2.5 out of 5 stars (2.5 / 5)

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Movies n TV

Quid Pro Woe



We’ve now reached episode six of Tim Burton’s Wednesday. And after the last episode, this one did not disappoint.

We start with Wednesday attempting to contact Goody Addams. Last episode, if you’ll recall, Morticia explained the difference between a psychic dove and a raven. Since Goody Addams was the last raven psychic in the family line, it’s got to be her that trains Wednesday. 

But her seance is a failure, and Wednesday is interrupted by a magazine note shoved under the door. It says to meet someone at a crypt for answers. 

When she gets there, it turns out that her friends have put together a surprise birthday party for her. Before she can cut the cake, however, she has a vision.

Jenna Ortega in Wednesday

Goody Addams tells her that she must find a specific gate. After some investigation, Wednesday discovers it’s the gate to the old Gates house. 

Wednesday goes to investigate, but she isn’t the only one. She is nearly discovered by Mayor Walker. He is also investigating the Gates family, even though they’re all reported to be dead. He leaves a message for Sheriff Galpin and is almost immediately run over by a car.

This incident is enough to get Wednesday’s town villages revoked. Though this seems like an empty punishment since the whole school is on lockdown. Someone burned Fire Will Rain on their front lawn. 

Wednesday isn’t one for believing the rules apply to her. She has it in her head that she’s meant to save Nevermore Academy, probably from whatever descendent of Crackstone who’s still around. So she has no problem lying to Enid and Tyler and convincing them to help her sneak off campus and explore the Gates house further.

This, of course, is an incredibly informative trip. The kids find a hidden altar to Crackstone, as well as the missing body parts from the monster’s victims. They also find evidence that someone’s been staying in the house. Someone who’s staying in what looks like a little girl’s room.

Before they can find anything more, the monster finds them. They barely escape, and go to the sheriff with what they find. 


Of course, the house has been cleared out by the time Sheriff Galpin arrives. Furious that his son was almost killed, he tells Wednesday to stay away from him.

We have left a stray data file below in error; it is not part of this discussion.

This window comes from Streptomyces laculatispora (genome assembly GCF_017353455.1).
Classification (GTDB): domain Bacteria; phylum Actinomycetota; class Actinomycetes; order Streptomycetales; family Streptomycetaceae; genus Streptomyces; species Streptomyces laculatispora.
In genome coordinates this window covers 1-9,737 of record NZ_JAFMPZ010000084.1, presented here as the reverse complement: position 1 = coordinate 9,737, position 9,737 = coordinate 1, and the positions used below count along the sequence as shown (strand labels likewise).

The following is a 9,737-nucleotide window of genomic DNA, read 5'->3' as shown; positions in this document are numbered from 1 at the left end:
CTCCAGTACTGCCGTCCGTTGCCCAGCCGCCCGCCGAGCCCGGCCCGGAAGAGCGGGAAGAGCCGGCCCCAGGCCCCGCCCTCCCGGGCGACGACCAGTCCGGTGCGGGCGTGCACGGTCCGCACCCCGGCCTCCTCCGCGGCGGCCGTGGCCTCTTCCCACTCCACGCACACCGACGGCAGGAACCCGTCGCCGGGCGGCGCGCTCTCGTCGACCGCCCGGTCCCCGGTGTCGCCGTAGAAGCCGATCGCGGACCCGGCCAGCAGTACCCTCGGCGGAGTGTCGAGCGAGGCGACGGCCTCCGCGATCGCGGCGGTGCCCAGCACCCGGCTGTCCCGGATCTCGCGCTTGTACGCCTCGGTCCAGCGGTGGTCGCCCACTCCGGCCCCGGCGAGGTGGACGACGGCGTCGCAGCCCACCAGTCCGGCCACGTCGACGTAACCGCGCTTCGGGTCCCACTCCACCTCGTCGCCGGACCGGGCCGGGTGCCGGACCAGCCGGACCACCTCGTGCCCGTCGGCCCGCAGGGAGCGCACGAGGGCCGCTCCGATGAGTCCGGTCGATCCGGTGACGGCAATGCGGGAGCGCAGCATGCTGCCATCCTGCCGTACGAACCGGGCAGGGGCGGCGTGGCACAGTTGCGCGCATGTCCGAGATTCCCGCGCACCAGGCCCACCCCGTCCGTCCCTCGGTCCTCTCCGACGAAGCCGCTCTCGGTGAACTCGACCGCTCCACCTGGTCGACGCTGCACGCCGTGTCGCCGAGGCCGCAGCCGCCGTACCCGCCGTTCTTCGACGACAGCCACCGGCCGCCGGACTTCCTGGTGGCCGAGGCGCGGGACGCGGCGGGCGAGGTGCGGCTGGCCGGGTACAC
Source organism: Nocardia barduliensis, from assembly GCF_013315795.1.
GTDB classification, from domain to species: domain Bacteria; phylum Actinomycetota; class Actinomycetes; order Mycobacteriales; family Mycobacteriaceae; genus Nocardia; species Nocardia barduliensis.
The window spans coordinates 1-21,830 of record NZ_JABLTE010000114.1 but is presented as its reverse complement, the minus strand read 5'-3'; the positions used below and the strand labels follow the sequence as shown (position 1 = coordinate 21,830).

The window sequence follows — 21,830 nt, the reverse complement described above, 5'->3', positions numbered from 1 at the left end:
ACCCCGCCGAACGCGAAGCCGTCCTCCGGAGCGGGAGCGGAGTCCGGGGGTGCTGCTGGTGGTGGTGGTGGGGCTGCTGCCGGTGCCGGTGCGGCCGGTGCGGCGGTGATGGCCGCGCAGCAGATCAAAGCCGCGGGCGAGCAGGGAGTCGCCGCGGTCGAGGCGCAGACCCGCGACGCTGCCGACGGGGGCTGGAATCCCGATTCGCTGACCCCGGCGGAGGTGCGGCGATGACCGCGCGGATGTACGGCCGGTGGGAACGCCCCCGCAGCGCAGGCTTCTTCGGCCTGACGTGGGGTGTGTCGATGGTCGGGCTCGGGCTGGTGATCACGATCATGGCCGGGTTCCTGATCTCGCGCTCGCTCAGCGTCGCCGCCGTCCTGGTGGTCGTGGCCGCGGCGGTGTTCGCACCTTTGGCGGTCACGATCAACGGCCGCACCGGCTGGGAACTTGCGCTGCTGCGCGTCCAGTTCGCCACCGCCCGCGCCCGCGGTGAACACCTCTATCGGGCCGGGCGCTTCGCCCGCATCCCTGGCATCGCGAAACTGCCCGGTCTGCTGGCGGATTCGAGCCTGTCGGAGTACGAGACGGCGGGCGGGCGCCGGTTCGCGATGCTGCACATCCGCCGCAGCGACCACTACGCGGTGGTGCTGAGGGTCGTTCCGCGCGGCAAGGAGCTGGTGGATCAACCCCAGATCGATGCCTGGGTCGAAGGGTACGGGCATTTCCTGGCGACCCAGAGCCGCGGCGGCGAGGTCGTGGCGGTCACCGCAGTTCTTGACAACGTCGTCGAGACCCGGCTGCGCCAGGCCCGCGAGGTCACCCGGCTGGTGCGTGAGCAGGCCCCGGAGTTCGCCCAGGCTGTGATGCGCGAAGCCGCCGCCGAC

Because that always works, right?

Galpin isn’t the only one angry. Enid is fed up with the way Wednesday has been treating her. And so she leaves their room to bunk with someone else, leaving Wednesday alone. 

This episode was well done. The discoveries at the house were exciting, and I’m almost sure I know who’s behind the murders at this point. Overall, this was a good ramp-up to the season finale. 

Jenna Ortega in Wednesday.

Finally, this episode did something I was worried just wasn’t going to happen. And for that alone, it deserves praise.

Wednesday has been incredibly selfish and inconsiderate since the first episode. She’s been rude and demanding towards Thing. She’s ignored her friends’ needs and emotions while insisting they put themselves in danger for her investigation. She has respected no one’s boundaries, even while other people have at least tried to respect hers.


And now, it’s finally come back to bite her. All of the people who have been doing their best to show her kindness and support are finally done with her bullshit.

Yes, this is a good thing! Characters are best when they’re allowed to learn and grow. When they don’t come to us flawless. When they mess up and learn from it. Especially for a show aimed at kids, this is essential.

If you’d asked me at the beginning of the season if this character was going to experience honest character growth, I’d have assured you it would never happen. Much to my surprise, it’s happening. I hope that Wednesday is going to come out of this a better person. With two episodes left in the season, there’s plenty of time for that.  4 out of 5 stars (4 / 5)